On a day like today in 1991, several people in Ranya town rose up against the then-oppressive Iraqi regime, and expelled Iraqi central security forces and liberated the city under the auspices of the Peshmerga forces.
Later, the uprising covered other cities and towns quickly, in which it ended up on March 21 with the liberation of the disputed city of Kirkuk.
“In the Uprising, so much prevailed; light over darkness, freedom over yielding, neck over the nose, martyrs’ mothers over grief, and the Patriotic Union of Kurdistan’s (PUK) followers over the enemy,” PUK Co-President Lahur Sherikh Jangi said in a short video clip
published on his official Facebook page.
“On this anniversary, we remain loyal to our remembrance but most importantly we must acknowledge that the people of Kurdistan’s livelihood do not depend solely on these remembrances, but rather that they need a more free and worthy life and better future.”
Sheikh Jangi also lashed out at the central authority in Erbil affiliated by the Kurdistan Democratic Party (KDP).
“In these uncertain days, in which an oppressive opportunist and reckless minority is threatening our experience, the people want to know where the freedom, peace, democracy, human rights, and self-determination that the PUK is built upon, ends u,” he said.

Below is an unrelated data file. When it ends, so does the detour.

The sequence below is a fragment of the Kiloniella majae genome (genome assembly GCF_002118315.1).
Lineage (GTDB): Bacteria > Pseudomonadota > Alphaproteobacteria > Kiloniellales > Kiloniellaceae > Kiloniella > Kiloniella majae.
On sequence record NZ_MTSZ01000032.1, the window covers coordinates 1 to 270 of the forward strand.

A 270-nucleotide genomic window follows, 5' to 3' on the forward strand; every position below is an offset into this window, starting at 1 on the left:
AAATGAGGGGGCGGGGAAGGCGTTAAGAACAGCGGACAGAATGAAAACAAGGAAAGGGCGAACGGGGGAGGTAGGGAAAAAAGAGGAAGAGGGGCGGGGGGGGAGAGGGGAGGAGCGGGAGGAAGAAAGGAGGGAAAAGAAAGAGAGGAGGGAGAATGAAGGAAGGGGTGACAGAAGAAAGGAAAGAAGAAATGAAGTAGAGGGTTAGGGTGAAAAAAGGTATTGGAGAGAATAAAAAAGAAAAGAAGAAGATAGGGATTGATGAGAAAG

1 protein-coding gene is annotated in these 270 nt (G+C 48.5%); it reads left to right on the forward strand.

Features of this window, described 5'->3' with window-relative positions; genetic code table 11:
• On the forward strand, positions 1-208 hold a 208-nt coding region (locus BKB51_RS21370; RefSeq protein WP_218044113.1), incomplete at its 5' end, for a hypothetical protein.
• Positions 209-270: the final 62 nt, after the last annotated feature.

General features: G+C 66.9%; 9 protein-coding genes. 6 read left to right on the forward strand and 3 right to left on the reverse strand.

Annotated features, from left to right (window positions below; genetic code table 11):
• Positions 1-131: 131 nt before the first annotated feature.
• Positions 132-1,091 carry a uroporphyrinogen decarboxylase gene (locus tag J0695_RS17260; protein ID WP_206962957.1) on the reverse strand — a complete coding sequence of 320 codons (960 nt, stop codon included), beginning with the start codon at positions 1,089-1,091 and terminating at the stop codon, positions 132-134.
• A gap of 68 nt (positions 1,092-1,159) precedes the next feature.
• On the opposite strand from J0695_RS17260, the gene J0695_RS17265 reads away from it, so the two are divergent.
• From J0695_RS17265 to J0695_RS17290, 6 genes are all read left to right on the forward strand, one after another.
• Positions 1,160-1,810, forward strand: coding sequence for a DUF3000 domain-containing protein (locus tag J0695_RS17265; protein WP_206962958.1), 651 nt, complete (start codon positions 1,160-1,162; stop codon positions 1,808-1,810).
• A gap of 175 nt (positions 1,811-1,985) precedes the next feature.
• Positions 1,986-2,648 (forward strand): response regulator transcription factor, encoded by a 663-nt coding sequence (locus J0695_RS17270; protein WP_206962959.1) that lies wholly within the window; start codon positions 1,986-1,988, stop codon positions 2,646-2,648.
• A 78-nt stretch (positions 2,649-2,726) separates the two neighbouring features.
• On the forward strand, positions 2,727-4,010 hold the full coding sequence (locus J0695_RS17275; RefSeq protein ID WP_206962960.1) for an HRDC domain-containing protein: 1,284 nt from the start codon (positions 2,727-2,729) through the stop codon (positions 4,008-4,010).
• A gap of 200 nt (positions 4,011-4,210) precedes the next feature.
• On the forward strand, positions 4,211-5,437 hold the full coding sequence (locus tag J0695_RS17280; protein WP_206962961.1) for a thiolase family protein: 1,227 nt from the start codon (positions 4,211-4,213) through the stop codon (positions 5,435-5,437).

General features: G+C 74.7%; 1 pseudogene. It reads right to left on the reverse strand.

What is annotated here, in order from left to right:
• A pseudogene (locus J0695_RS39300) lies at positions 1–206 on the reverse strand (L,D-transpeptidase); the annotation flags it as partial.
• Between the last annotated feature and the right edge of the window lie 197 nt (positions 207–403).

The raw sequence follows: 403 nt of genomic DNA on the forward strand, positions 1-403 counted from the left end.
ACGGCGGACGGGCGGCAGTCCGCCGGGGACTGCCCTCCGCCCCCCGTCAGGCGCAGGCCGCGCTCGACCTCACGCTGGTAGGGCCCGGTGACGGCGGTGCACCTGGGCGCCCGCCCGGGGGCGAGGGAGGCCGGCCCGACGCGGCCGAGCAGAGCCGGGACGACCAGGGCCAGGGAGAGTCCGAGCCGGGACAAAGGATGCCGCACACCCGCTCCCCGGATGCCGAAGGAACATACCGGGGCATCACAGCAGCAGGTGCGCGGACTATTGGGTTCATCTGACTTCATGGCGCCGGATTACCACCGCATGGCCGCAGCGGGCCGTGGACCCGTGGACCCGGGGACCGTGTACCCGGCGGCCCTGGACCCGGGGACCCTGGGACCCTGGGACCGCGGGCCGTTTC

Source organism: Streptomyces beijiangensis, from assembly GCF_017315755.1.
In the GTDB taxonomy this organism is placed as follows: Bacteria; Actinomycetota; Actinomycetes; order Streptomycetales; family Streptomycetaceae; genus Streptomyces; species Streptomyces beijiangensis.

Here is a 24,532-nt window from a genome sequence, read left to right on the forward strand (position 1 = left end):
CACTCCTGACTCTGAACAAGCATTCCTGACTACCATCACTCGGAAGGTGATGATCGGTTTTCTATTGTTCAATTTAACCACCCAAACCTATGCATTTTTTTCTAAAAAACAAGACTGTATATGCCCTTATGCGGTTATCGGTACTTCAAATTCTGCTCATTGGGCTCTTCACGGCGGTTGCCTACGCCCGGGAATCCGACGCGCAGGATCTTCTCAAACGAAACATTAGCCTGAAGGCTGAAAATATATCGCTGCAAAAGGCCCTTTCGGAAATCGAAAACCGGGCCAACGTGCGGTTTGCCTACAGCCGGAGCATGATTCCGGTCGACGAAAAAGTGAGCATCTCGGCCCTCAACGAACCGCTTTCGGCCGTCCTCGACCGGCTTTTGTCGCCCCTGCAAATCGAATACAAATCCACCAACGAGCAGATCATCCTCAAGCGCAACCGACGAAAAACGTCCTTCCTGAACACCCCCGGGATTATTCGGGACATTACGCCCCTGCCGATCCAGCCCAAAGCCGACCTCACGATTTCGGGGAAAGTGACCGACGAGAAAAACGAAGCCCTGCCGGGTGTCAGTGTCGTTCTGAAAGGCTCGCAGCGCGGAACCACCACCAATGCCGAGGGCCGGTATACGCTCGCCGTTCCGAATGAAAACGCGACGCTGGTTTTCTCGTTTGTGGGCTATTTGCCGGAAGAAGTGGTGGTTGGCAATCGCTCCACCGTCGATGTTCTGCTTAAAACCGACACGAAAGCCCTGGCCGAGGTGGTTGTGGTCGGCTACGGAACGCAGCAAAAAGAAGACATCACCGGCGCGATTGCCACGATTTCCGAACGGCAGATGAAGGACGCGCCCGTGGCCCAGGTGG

Iraqi President Barham Salih said in a statement
that the uprising was “a meaningful and great turning point that finalized persecution and oppression.”
“On this occasion, the uprising should be valued with respecting the peoples’ demands and rights through ending up injustice and corruption,” Salih said.
“Today as we remember these sacred days and our heroes, we recognize more than ever that Kurdistan needs tolerance, consensus and unity among all its parties and communities to safeguard the important achievements of the Uprising,” Kurdistan Region President Nechirvan Barzani said.
On marking the anniversary, Kurdistan Regional Government (KRG) Prime Minister Masrour Barzani brought up his cabinet’s
controversial Reform Law.
“Let the memory of the uprising be another incentive to support the Kurdistan Regional Government, so that it can fully and fully implement its reform program, and provide more decent services to all the people of Kurdistan, so that we can pass together in the Kurdistan Region to a more prosperous stage.”
In mid-January, the Kurdistan Parliament passed a reform law referred by Barzani’s cabinet purportedly aiming to eliminating shadowy public employees and to bring fairness to the public pension system.
Since then, many lawmakers and politicians have warned that little has been done as public sector employees’ salary payments are still delayed and slashed.
Apart from congratulating people, Kurdistan Parliament Speaker called
on the “Kurdistan’s constitutional institutions to work jointly to strengthen trust among the people and the institutions.”